Non-Euclidean Geometry and Curvature: Two-Dimensional Spaces, Volume 3

Author: James W. Cannon

Publisher: American Mathematical Soc.

ISBN: 1470437163

Category: Geometry

Page: 105

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This is the final volume of a three volume collection devoted to the geometry, topology, and curvature of 2-dimensional spaces. The collection provides a guided tour through a wide range of topics by one of the twentieth century's masters of geometric topology. The books are accessible to college and graduate students and provide perspective and insight to mathematicians at all levels who are interested in geometry and topology. Einstein showed how to interpret gravity as the dynamic response to the curvature of space-time. Bill Thurston showed us that non-Euclidean geometries and curvature are essential to the understanding of low-dimensional spaces. This third and final volume aims to give the reader a firm intuitive understanding of these concepts in dimension 2. The volume first demonstrates a number of the most important properties of non-Euclidean geometry by means of simple infinite graphs that approximate that geometry. This is followed by a long chapter taken from lectures the author gave at MSRI, which explains a more classical view of hyperbolic non-Euclidean geometry in all dimensions. Finally, the author explains a natural intrinsic obstruction to flattening a triangulated polyhedral surface into the plane without distorting the constituent triangles. That obstruction extends intrinsically to smooth surfaces by approximation and is called curvature. Gauss's original definition of curvature is extrinsic rather than intrinsic. The final two chapters show that the book's intrinsic definition is equivalent to Gauss's extrinsic definition (Gauss's “Theorema Egregium” (“Great Theorem”)).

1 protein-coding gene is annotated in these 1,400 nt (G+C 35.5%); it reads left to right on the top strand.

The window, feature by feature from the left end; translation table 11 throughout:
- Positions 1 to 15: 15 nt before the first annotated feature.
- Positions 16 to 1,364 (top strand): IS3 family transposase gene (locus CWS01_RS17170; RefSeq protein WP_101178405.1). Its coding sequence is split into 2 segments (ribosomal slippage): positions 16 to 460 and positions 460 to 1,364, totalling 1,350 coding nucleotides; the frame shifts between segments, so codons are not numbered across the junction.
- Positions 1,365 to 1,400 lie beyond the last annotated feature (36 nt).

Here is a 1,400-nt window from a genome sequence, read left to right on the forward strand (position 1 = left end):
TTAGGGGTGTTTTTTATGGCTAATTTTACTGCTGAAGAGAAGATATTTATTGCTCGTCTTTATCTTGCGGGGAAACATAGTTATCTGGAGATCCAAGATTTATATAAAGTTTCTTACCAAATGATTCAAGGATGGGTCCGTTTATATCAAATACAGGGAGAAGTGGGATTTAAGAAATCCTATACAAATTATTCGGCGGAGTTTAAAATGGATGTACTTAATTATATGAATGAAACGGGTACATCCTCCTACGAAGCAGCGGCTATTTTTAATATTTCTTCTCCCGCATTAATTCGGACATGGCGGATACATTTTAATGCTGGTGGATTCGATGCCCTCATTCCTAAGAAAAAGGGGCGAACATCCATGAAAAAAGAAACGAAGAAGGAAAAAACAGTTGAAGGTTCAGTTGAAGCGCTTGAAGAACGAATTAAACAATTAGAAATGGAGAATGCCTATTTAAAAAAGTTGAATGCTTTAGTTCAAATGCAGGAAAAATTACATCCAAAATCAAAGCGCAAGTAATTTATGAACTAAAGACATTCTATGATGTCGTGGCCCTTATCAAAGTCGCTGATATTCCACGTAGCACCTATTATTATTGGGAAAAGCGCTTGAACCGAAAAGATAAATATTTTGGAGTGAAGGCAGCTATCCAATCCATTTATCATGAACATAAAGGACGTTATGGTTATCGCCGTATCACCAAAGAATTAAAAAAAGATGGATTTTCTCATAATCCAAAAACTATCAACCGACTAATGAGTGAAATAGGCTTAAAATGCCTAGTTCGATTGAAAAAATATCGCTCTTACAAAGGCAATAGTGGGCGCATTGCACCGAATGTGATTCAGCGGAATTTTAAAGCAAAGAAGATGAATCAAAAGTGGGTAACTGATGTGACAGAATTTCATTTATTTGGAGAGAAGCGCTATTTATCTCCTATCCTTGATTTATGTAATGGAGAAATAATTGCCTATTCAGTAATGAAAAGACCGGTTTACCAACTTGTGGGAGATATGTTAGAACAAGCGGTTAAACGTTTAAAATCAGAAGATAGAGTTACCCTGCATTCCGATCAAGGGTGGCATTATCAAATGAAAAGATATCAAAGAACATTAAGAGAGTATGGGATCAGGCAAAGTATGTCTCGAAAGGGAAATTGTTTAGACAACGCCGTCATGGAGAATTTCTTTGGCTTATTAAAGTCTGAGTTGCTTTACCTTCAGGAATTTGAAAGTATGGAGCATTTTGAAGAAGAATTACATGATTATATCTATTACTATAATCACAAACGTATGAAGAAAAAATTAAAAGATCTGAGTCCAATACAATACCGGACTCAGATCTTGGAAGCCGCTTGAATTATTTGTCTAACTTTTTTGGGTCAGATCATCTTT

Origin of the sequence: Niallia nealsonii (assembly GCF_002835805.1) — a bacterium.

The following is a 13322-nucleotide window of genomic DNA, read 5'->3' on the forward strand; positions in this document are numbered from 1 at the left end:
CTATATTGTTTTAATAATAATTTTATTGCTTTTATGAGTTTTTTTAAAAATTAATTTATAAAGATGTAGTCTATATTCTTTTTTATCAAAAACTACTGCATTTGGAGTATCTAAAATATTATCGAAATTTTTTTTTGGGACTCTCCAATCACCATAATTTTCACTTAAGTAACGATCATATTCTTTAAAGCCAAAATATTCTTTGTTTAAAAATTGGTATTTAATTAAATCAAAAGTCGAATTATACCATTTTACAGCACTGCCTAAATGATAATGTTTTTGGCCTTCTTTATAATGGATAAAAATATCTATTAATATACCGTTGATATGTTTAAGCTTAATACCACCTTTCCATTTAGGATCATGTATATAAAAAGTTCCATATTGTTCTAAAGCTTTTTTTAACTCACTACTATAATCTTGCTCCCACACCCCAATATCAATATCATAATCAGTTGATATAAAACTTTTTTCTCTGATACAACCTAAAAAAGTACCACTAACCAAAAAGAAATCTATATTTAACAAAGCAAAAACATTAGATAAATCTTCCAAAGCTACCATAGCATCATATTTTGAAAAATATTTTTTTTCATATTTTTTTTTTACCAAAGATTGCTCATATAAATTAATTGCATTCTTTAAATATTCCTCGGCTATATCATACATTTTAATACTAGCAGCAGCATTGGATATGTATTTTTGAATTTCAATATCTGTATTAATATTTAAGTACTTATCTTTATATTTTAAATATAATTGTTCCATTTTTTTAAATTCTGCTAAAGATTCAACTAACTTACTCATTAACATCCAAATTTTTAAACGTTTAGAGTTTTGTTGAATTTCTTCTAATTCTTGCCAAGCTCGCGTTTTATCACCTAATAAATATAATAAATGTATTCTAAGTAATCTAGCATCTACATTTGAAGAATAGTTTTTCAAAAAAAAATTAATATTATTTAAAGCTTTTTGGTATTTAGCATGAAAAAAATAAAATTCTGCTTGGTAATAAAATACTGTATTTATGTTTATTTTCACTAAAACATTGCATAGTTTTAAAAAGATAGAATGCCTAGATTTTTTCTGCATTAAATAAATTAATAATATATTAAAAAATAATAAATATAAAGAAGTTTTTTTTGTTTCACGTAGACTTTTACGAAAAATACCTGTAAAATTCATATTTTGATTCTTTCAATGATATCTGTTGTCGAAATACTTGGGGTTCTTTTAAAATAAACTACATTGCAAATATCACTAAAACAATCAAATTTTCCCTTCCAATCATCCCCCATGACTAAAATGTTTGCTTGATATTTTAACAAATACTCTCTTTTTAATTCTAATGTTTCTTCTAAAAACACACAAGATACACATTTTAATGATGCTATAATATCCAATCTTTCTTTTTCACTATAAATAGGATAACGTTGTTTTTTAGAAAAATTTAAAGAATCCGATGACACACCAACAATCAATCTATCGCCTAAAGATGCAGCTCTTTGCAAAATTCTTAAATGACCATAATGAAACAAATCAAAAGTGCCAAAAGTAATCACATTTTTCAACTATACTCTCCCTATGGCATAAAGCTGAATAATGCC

Euclidean and Non-Euclidean Geometries

Development and History

Author: Marvin J. Greenberg

Publisher: Macmillan Higher Education

ISBN: 1429281332

Category: Mathematics

Page: 512

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This is the definitive presentation of the history, development and philosophical significance of non-Euclidean geometry as well as of the rigorous foundations for it and for elementary Euclidean geometry, essentially according to Hilbert. Appropriate for liberal arts students, prospective high school teachers, math. majors, and even bright high school students. The first eight chapters are mostly accessible to any educated reader; the last two chapters and the two appendices contain more advanced material, such as the classification of motions, hyperbolic trigonometry, hyperbolic constructions, classification of Hilbert planes and an introduction to Riemannian geometry.

Crocheting Adventures with Hyperbolic Planes

Tactile Mathematics, Art and Craft for all to Explore, Second Edition

Author: Daina Taimina

Publisher: CRC Press

ISBN: 1351402196

Category: Mathematics

Page: 200

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Winner, Euler Book Prize, awarded by the Mathematical Association of America. With over 200 full color photographs, this non-traditional, tactile introduction to non-Euclidean geometries also covers early development of geometry and connections between geometry, art, nature, and sciences. For the crafter or would-be crafter, there are detailed instructions for how to crochet various geometric models and how to use them in explorations. New to the 2nd Edition; Daina Taimina discusses her own adventures with the hyperbolic planes as well as the experiences of some of her readers. Includes recent applications of hyperbolic geometry such as medicine, architecture, fashion & quantum computing.

Introduction to Projective Geometry

Author: C. R. Wylie

Publisher: Courier Corporation

ISBN: 0486141705

Category: Mathematics

Page: 576

View: 9620

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This introductory volume offers strong reinforcement for its teachings, with detailed examples and numerous theorems, proofs, and exercises, plus complete answers to all odd-numbered end-of-chapter problems. 1970 edition.